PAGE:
Continuous cooling at 300mk
Sensing at THz frequencies (wavelengths from 30µm to 3mm) is a rapidly developing field, with applications as diverse as astronomy, atmospheric science, fusion diagnostics, material characterisation, security scanning and even art conservation. The demanding combination of high sensitivity and fast speed of response for THz detectors inevitably requires a technology that is cooled to cryogenic temperatures.
Such temperatures are normally limited to research environments, though exceptions in the civil theatre such as liquid-helium-cooled hospital MRI machines show that the benefits are recognised to outweigh the inconvenience and cost even of handling and consuming liquid cryogens. However, in the last decade a new mechanical cooler, the Pulse Tube Cooler (PTC) has been developed which can reliably reach and hold temperatures of ~3 K. However, the THz detector technologies that offer best performance characteristics (sensitivity and speed of response) for most applications require temperature < 0.5 K. Such temperatures are currently achieved by operating small self-contained 3He adsorption fridges inside a wet (4 K) liquid helium cryostat.
This research, funded by an STFC IPS award, proposes to design a tandem 3He adsorption fridge to cool a third stage continuously to 350 mK from the 4 K stage of a PT cooler. The focus of our work is on the cooling of THz array detectors as it aligns intimately with the product portfolio and development programme of the Astronomy Instrumentation Group at Cardiff and QMC Instruments.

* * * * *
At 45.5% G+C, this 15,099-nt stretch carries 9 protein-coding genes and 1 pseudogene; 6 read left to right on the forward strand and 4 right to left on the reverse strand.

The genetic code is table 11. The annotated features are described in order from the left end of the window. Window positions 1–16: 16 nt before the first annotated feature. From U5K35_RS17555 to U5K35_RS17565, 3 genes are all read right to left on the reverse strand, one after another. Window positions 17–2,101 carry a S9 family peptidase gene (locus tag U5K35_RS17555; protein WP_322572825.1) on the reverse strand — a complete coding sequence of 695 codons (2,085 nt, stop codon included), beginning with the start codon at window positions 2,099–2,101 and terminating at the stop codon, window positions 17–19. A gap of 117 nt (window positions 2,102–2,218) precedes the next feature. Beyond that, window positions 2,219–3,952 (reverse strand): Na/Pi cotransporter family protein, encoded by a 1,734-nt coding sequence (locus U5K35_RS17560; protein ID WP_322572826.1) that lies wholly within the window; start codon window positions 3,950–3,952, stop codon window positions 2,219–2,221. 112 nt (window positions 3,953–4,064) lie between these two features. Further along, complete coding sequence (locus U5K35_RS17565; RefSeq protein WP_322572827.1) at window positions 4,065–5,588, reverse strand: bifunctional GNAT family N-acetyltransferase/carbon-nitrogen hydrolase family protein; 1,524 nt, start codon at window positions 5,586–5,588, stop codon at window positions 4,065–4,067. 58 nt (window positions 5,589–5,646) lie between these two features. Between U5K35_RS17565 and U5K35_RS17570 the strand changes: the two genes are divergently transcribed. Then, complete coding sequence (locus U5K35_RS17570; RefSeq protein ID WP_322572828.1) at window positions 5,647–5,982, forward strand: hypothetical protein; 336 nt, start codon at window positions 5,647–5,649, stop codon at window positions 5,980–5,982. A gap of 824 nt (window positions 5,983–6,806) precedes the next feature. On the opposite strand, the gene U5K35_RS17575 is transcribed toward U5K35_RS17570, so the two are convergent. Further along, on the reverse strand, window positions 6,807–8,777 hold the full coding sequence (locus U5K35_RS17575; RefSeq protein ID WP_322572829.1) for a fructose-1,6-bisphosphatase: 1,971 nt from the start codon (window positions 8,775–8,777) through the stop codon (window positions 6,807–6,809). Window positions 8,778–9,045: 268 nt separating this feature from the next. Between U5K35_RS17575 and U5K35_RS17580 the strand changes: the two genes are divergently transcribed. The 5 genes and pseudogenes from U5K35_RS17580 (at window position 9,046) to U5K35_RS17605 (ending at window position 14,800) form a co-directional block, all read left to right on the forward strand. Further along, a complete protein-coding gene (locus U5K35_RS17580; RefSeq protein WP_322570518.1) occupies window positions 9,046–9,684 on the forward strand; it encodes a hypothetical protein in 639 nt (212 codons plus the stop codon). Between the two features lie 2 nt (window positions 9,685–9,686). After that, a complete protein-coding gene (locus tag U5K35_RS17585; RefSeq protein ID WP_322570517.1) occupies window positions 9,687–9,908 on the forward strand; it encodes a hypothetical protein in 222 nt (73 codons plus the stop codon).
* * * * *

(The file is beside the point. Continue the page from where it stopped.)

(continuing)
Schematic of the split condenser 3He refrigerator.
Sub-kelvin cooler concept
The schematic (right) shows the tandem fridge design. The cold stage is cooled by contact with the 3He gas circulated via one of two pre-cooler 3He fridges. The fridges can be controlled by the operation of strategically placed heaters to cycle first one and then the other such as to maintain constant reservoir of 3He in the third stage at low pressure and hence temperature.
The final stage is designed to offer a cooling power of approximately 300 µW at 400 mK continuously. This is sufficient to operate a superconducting detector array or to cool the condenser of a mini-dilution system which can achieve temperatures < 100mK.
Full automation has already been achieved for conventional (limited run-time) 3He fridges, and has also been demonstrated in the laboratory for mini-dilution systems. We therefore anticipate little difficulty in producing such an automated system suitable for commercial applications. A nice feature is that the MI LabView-based control system can be accessed remotely to view and control the state of the system.
This programme is supported by an STFC IPS award.